Cisplatin [cis-diamminedichloroplatinum II] is an extensively prescribed drug in cancer chemotherapy; it is also useful for the treatment of diverse types of malignancies. Conversely, cisplatin is associated with a range of side effects such as nephrotoxicity, hepatotoxicity, gastrointestinal toxicity, and so on. Myricetin (3,5,7-trihydroxy-2-(3,4,5-trihydroxyphenyl)-4chromenone) is a very common natural flavonoid found in fruits, tea, and plants. It has been found to have high-value pharmacological properties and strong health benefits. To examine the role of myricetin in colon toxicity induced by cisplatin, we conducted a concurrent prophylactic study in experimental animals that were treated orally with myricetin for 14 days at two doses—25 and 50 mg/kg of body weight. On the 14th day, a single intraperitoneal injection of cisplatin (7.5 mg/kg body weight) was administered in all groups except control. The effects of myricetin in cisplatin-induced toxicity in the colon were assessed in terms of antioxidant status, phase-II detoxification enzymes, the level of inflammatory markers, and goblet cell disintegration. Myricetin was found to restore the level of all the antioxidant enzymes analyzed in the study. In addition, the compound ameliorated cisplatin-induced lipid peroxidation, increase in xanthine oxidase activity, and phase-II detoxifying enzyme activity. Myricetin also attenuated deteriorative effects induced by cisplatin by regulating the level of molecular markers of inflammation (NF-κB, Nrf-2, IL-6, and TNF-α), restoring Nrf-2 levels, and controlling goblet cell disintegration. The current study reinforces the conclusion that myricetin exerts protection in colon toxicity via up-regulation of inflammatory markers, improving anti-oxidant status, and protecting tissue damage. Full article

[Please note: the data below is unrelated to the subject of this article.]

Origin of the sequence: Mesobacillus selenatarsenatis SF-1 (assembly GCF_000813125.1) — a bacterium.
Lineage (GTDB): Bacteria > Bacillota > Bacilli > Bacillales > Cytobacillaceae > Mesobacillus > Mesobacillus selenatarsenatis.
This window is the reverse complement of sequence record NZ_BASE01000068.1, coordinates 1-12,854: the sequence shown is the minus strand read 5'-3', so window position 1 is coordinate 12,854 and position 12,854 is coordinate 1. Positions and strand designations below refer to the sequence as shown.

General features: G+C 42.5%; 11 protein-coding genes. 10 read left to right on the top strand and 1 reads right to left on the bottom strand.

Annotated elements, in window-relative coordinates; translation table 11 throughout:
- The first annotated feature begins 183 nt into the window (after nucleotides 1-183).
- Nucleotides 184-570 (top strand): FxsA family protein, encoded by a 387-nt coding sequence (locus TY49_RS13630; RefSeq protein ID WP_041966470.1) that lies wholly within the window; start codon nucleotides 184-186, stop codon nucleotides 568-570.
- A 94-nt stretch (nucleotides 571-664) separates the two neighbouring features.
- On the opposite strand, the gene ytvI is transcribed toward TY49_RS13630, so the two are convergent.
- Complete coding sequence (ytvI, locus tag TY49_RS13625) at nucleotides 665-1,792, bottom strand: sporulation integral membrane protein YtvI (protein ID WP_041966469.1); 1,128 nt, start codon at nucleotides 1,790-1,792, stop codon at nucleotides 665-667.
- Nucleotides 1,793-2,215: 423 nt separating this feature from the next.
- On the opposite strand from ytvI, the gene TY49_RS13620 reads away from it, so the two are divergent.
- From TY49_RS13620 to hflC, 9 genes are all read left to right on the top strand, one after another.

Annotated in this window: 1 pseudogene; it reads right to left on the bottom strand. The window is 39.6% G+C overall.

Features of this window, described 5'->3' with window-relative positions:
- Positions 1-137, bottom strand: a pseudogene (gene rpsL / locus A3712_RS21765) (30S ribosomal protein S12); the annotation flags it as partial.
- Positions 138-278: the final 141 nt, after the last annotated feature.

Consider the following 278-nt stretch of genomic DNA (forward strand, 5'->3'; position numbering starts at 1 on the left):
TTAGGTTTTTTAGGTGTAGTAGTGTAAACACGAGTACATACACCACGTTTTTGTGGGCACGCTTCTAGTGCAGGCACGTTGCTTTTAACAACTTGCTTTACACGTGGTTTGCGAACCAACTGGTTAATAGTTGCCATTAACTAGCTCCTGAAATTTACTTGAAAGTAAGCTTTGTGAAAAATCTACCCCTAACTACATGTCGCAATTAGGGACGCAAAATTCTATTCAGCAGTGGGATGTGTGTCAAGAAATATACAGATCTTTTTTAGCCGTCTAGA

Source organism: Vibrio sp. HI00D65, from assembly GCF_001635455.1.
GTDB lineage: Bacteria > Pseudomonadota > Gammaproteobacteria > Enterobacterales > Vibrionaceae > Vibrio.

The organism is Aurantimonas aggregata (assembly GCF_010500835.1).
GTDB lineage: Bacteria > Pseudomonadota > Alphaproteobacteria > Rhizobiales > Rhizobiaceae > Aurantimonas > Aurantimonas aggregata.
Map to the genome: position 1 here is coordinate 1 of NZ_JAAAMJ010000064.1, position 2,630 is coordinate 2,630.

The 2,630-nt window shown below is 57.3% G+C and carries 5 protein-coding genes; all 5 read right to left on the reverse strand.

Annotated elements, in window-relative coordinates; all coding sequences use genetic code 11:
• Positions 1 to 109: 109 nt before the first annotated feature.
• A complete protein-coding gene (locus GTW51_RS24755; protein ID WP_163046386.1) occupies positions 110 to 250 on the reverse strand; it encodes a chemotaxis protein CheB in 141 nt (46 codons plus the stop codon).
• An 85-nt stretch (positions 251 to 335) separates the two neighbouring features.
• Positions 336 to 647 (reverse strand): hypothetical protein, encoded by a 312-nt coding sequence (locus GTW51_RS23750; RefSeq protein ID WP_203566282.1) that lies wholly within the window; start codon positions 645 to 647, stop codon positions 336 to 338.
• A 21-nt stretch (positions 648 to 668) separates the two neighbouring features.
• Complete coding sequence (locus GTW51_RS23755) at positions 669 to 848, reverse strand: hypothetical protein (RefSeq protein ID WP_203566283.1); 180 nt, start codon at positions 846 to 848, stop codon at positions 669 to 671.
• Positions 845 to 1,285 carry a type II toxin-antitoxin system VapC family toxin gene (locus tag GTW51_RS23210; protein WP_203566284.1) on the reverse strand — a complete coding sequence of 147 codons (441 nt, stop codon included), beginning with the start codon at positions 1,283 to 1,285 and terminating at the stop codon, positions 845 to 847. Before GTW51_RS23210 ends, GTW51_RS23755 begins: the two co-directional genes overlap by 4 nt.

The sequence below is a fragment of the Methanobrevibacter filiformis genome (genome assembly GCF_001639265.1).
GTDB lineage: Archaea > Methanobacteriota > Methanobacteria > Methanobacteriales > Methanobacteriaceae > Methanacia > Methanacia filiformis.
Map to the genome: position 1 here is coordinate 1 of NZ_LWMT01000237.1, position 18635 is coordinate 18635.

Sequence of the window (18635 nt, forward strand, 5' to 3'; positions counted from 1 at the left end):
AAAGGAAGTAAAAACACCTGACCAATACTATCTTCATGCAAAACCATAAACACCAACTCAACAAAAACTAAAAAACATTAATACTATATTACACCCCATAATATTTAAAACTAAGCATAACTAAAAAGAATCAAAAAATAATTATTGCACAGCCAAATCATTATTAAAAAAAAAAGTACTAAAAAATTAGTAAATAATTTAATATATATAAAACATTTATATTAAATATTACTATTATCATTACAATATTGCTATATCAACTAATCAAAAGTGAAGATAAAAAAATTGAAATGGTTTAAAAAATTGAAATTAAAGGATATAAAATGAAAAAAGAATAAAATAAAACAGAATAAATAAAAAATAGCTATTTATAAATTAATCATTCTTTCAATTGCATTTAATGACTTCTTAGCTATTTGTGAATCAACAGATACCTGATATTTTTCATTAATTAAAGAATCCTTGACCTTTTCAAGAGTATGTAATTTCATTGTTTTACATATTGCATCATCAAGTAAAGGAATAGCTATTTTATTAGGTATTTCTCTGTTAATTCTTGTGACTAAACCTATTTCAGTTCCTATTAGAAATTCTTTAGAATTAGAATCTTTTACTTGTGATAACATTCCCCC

(This article belongs to the Special Issue Medicinal Plants)
Show Figures

Figure 1

Open AccessArticle
Herbal Teas and Drinks: Folk Medicine of the Manoor Valley, Lesser Himalaya, Pakistan
Plants 2019, 8(12), 581; https://doi.org/10.3390/plants8120581 - 07 Dec 2019
Abstract
In spite of the remarkable achievements in the healthcare sector over recent decades, inequities in accessibility and affordability of these facilities coexist throughout Pakistan. Thus, we aimed to explore and document the cultural knowledge of herbal teas used medicinally by the local community [...] Read more.
In spite of the remarkable achievements in the healthcare sector over recent decades, inequities in accessibility and affordability of these facilities coexist throughout Pakistan. Thus, we aimed to explore and document the cultural knowledge of herbal teas used medicinally by the local community members of Manoor Valley, Pakistan. Field investigations were undertaken during the summer season of 2015–2017, and cultural practices of medicinal plant usage for treating various ailments were gathered through interviews of the local inhabitants. Ethnomedicinal insights of the medicinal plants used in herbal teas were gained with different indexes. Our results revealed 27 plant species, comprising of herbs (70%), shrubs (26%), and trees (4%), which were used for treating 21 diseases. Plants belonged to 18 families: Asteraceae and Lamiaceae were the leading families used for treating diseases. Diarrhea and gas troubles were the most frequent diseases. Based on indexes values, Cannabis sativa was the dominant species used. The results revealed that 57% of medicinal uses are new to literature. This ethnomedicinal study is providing the first insights into the traditional medication system of Lesser Himalaya, Pakistan, through ethnomedicinal teas. Full article
(This article belongs to the Special Issue Medicinal Plants)
Show Figures

Graphical abstract

Open AccessArticle
Phytochemical Profiles and In Vitro Immunomodulatory Activity of Ethanolic Extracts from Galium aparine L.
Plants 2019, 8(12), 541; https://doi.org/10.3390/plants8120541 - 25 Nov 2019
Abstract
Galium aparine L., family Rubiaceae, is a widely spread species in the Galium genus. The herb of G. aparine is part of folk remedies and dietary supplements. In this study, we analyzed the chemical composition and immunomodulatory activities of G. aparine herb ethanolic [...] Read more.